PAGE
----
Deferral. At least 40 per cent of a bonus must be made over a period of at least three years. For staff earning more than £500,000, at least 60 per cent of a bonus must be deferred over the same period. The FSA have proposed that Long Term Incentive Plan (LTIP) awards will also be included in the calculation of the deferred proportion and LTIPs should be structured so that half of the award should vest after three years or more, and the other half should only vest after five years or more. The CEBS guidance has clarified that the 50 per cent minimum non-cash requirement must be applied to both deferred and non-deferred variable remuneration.
Performance adjustments. Performance related adjustment of deferred, variable remuneration must be made if during the deferral period the firm or business unit’s performance is poor. This implements the broad principle of adjusting bonuses for "malus" which has been under discussion since the outset of the banking crisis. The Revised Code will require firms to consider a malus adjustment where there is evidence of employee misbehaviour or material error, material down turn in the firm or business unit’s performance, or if the firm or business unit suffers a material failure of risk management. The FSA consultation paper specifically notes that this adjustment of deferred remuneration is not a requirement to "clawback" vested remuneration which is views as a limited performance adjustment approach.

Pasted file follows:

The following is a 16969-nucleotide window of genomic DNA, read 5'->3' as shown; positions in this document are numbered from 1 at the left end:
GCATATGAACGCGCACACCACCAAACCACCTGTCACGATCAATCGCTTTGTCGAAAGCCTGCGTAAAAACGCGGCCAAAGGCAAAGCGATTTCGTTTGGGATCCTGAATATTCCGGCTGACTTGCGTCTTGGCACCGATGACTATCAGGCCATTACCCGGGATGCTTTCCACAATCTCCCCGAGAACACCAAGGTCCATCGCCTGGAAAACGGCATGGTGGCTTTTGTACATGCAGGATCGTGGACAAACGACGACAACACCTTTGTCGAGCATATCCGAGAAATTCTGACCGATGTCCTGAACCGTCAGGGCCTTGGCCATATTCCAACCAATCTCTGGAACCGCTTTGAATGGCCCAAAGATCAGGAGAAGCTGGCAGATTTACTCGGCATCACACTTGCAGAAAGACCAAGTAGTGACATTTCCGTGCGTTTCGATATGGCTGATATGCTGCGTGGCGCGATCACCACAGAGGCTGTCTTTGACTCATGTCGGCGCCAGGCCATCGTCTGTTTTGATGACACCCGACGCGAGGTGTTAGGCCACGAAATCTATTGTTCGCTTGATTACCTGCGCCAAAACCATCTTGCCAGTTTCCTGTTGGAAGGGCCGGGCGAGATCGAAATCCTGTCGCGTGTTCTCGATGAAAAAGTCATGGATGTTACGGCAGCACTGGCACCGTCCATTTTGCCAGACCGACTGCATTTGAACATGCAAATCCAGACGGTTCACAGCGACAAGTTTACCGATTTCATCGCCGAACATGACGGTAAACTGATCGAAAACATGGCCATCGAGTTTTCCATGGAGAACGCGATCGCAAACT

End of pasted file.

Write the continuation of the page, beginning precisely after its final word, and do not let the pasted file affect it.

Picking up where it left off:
Guaranteed bonuses. Guaranteed bonuses were clearly frowned upon under the 2009 Code. Under the Revised Code, affected firms must not offer guaranteed bonuses other than in exceptional circumstances where new hires are in the first year of their employment. Even then, the guaranteed bonus must not exceed the bonus payable by the previous employer (which the guaranteed bonus is designed to replace) and the bonus must be subject to performance adjustment and deferral. In effect this undermines the concept of the "guaranteed" bonus as even those which are deemed acceptable under the Revised Code will become subject to performance related adjustment.
Severance Pay. Payments made on early termination of an employment relationship must reflect the employee’s performance over time and must not reward failure. Firms should set up a framework in which severance pay is determined and approved in line with their general governance structures for employment and must be able to explain to the FSA the criteria they use to determine severance pay.